A NAME SYNONYMOUS with music radio, David Blood was legendary in so many ways. He had a dulcet voice, an impeccable understanding of the political currents that conflated with culture, and an ability to shapeshift and re-invent himself as the industry changed in values and priorities. He also boasted the conviction that good music is far more important than pedantic protocol. He passed away on March 23, 2019 from heart and liver failure. He was 73.
Armed with a wicked sense of humour and a great appreciation for detail, Blood rapidly became a one-man institution on both radio and television in South Africa, holding on to a reputation of not kowtowing to the powers that were.
The Eastern Cape was an important incubator for Blood, who was born there on 29 April, 1945 and schooled in the windy, friendly city, matriculating at the Port Elizabeth Technical High School, with some experience performing Shakespeare, as a youngster. He followed an instinct and started working on radio there in 1963, reading regional news for the Eastern Cape and Border.
In 1967, he married the love of his life, Maria Senekal.
By the seventies, he’d moved to Durban, where he worked on radio drama shows of the ilk of Father Dear Father, The Navy Lark, Friends and Neighbours, Lux Radio Theatre, Playhouse 90, to name a few.
By 1976, with the advent of television in the country, he was identified as not only having a voice for radio, but a face for the new medium, and that year he was employed as a weatherman on SABC, and a presenter for TopSport, the station’s sports show. Later, he was given the nod to be one of TV1’s continuity announcers.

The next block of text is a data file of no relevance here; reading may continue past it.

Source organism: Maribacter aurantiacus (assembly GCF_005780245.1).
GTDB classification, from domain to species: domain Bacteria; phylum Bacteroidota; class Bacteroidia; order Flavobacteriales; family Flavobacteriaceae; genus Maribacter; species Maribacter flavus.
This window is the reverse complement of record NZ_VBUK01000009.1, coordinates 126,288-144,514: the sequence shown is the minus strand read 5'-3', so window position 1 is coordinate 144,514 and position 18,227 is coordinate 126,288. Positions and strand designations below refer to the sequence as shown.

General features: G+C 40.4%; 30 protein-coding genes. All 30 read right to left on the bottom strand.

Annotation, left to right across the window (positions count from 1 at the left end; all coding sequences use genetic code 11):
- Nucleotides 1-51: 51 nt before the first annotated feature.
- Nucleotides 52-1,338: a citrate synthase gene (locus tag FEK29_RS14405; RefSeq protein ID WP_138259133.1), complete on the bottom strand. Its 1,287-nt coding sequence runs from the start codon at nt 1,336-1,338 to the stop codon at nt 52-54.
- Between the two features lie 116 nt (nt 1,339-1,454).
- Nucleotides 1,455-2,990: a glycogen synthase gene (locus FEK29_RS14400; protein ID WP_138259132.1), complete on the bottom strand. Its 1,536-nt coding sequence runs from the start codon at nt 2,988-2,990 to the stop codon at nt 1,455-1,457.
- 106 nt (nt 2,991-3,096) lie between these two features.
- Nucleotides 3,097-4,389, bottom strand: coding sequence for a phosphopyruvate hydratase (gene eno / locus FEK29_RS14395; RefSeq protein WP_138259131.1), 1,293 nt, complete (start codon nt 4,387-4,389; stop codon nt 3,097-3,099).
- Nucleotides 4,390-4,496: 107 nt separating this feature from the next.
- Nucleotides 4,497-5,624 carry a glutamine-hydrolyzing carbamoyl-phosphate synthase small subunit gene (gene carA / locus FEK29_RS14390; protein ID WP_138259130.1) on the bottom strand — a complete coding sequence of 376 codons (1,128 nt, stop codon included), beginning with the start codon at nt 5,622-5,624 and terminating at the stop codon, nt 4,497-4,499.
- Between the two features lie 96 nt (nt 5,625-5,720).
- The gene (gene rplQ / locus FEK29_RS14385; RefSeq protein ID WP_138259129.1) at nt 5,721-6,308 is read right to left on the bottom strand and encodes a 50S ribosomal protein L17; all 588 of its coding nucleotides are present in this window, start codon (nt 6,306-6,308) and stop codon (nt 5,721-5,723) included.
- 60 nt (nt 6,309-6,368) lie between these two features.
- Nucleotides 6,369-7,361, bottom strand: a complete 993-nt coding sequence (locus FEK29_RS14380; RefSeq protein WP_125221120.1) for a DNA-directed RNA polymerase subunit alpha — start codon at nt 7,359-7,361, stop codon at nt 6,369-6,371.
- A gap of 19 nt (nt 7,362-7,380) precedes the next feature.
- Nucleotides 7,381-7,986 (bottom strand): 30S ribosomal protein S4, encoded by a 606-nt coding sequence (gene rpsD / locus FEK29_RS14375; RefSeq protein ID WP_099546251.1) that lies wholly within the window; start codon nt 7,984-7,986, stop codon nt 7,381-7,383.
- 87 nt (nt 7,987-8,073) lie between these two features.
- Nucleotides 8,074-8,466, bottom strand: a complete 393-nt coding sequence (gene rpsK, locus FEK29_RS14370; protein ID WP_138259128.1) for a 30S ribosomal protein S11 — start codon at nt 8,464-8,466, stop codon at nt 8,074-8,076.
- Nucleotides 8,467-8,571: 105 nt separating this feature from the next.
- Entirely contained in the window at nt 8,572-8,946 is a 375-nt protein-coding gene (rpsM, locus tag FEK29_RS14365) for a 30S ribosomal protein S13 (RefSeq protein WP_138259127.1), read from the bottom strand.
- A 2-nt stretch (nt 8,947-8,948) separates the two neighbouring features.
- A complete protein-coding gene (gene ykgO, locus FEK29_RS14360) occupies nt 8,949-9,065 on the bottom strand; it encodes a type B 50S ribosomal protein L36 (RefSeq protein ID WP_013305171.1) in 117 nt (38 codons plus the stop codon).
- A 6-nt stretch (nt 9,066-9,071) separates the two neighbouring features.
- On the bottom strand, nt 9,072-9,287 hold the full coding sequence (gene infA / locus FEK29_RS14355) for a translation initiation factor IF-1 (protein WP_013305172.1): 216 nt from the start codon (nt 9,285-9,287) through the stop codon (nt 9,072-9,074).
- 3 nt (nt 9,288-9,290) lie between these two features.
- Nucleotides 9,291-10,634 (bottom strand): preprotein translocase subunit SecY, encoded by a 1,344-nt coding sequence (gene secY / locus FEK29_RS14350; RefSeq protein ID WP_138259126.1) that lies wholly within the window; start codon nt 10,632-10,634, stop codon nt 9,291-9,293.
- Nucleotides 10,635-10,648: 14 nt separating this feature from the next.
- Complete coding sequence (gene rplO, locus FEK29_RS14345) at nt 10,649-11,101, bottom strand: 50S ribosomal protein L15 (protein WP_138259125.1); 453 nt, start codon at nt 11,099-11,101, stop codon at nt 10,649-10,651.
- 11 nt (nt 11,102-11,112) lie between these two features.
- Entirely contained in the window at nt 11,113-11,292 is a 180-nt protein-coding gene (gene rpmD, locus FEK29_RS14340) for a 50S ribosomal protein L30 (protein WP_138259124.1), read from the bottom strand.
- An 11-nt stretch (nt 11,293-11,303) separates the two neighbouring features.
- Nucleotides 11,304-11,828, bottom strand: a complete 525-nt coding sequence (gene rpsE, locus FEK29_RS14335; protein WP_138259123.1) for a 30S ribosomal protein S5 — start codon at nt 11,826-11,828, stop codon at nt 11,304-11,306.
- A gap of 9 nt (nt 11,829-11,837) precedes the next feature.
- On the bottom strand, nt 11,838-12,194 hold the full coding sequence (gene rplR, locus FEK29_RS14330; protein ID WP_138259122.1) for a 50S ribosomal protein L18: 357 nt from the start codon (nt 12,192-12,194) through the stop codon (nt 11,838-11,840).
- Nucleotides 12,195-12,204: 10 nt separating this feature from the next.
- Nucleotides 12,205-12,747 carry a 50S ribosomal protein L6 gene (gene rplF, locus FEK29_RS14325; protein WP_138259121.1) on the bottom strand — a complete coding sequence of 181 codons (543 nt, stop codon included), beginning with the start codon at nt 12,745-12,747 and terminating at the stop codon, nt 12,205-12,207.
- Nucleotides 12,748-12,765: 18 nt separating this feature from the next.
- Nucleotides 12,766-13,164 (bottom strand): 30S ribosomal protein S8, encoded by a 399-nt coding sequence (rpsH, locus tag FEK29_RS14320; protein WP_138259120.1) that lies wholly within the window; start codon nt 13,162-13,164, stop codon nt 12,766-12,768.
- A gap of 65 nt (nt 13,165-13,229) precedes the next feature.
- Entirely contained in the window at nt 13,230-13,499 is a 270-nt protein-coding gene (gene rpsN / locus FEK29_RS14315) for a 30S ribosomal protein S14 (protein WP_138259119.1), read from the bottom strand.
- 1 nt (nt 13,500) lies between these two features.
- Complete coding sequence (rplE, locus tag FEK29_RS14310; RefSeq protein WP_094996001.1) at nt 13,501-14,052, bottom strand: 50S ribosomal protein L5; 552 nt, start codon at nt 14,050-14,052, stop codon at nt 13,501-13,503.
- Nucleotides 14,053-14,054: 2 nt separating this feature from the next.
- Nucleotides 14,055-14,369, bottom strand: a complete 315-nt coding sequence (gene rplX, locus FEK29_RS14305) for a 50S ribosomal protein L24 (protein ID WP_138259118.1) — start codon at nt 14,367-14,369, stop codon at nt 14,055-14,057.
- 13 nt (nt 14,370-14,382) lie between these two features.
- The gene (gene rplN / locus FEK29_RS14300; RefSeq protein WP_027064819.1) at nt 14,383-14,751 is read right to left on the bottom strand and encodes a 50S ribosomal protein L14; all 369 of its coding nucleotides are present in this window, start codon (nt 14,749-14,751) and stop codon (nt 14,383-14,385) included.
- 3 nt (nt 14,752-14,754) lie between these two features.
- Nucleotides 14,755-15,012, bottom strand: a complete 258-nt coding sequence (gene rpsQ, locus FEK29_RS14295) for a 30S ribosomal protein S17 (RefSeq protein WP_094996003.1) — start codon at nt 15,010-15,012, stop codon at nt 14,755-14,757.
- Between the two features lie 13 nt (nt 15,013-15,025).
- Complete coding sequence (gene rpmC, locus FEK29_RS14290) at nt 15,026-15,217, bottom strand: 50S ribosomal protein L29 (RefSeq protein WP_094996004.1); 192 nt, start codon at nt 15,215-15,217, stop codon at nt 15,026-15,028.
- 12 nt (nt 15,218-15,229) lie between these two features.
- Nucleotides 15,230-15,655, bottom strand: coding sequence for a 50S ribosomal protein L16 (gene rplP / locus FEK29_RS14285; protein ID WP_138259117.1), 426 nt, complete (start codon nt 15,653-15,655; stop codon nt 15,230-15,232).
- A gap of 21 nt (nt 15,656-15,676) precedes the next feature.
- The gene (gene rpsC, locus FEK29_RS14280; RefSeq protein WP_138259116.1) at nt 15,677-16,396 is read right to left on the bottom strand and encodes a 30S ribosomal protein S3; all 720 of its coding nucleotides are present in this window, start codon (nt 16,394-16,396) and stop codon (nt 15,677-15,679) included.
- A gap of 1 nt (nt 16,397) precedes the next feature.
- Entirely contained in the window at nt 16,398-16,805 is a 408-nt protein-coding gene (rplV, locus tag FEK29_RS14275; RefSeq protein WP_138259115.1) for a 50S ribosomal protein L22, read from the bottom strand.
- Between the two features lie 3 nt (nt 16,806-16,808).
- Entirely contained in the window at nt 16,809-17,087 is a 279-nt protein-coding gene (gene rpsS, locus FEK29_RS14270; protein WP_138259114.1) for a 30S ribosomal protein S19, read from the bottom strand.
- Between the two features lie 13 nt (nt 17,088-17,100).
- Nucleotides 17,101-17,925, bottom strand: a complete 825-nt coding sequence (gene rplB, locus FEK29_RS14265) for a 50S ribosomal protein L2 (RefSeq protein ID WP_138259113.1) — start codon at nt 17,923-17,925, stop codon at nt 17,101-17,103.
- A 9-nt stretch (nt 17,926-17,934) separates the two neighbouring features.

But the wiles and subtleties of British humour and the fierce beauty of 1980s rock music were his real passions. And in 1980, shortly after radio station 702 was launched, eighteen years into his professional career, he moved back to radio, doing the evening music show from 7-10pm daily and Sunday afternoons. But before he was accepted into the lineup, he was tried out on an early morning slot, and remembered in one of his podcasts, the first song he ever played on radio was Olivia Newton-John’s Magic.
In 1984, Blood was headhunted by Radio 5 for an afternoon drive show, which morphed into the Chuckle and Chat show, where he shared the mic with Tony Sanderson. It proved to be arguably the biggest show to hit radio in South Africa at that time. Fans remember it for its unbridled cavalier attitude to all the rules and stereotypes of broadcasting, as imposed by the apartheid government.
Four years later, Blood was back at 702, to launch Talk at Ten, the very first iteration of night time talk radio, which possibly may be reflected as a prototype for social media discourse. The show shifted to being Talk at Nine, and is still in existence in this slot.
Things began to shift in the stability of the media platform at this point, and his gigs with Radio 2000 and Highveld Stereo preceded his Blood Consortium, where he spearheaded an initiative against Primedia which was committed to buying the station.
The cheeky legacy of Blood boasts him always being in trouble for playing good music and not sticking to the ‘format’. “Being able to play what I like and share my music with others, without waiting for the ‘red phone’ to ring, is a great pleasure,” he commented on various platforms.
The difficulties put in his way by radio administrators and others forced his hand, over the years, in shifting the paradigm of his working commitments. During this time he worked for a range of different platforms, including Mix 93.8FM, CDN Sports Institute and LM Radio, but he was diligent in regularly publishing his recorded work on mixcloud. At LM he collaborated with close friend and photographer Manie Grové on a breakfast show for several months in 2017, but was suspended in October of that year. His sin? Playing good music. Streame Rock Radio was his online project, giving platform to his weekly music podcasts.
In March of 2018, Maria Blood suffered a devastating stroke and passed away on 27 December of that year. The couple had no children. Blood leaves his younger brother, Peter, hundreds of loving colleagues and thousands of ardent fans on the other side of the radio.
- Grové hosts a tribute for David Blood at the Morningside Country Club, 1 De La Rey Road, Edenburg, Sandton, on April 2 from 2pm. Cash drinks and food will be available.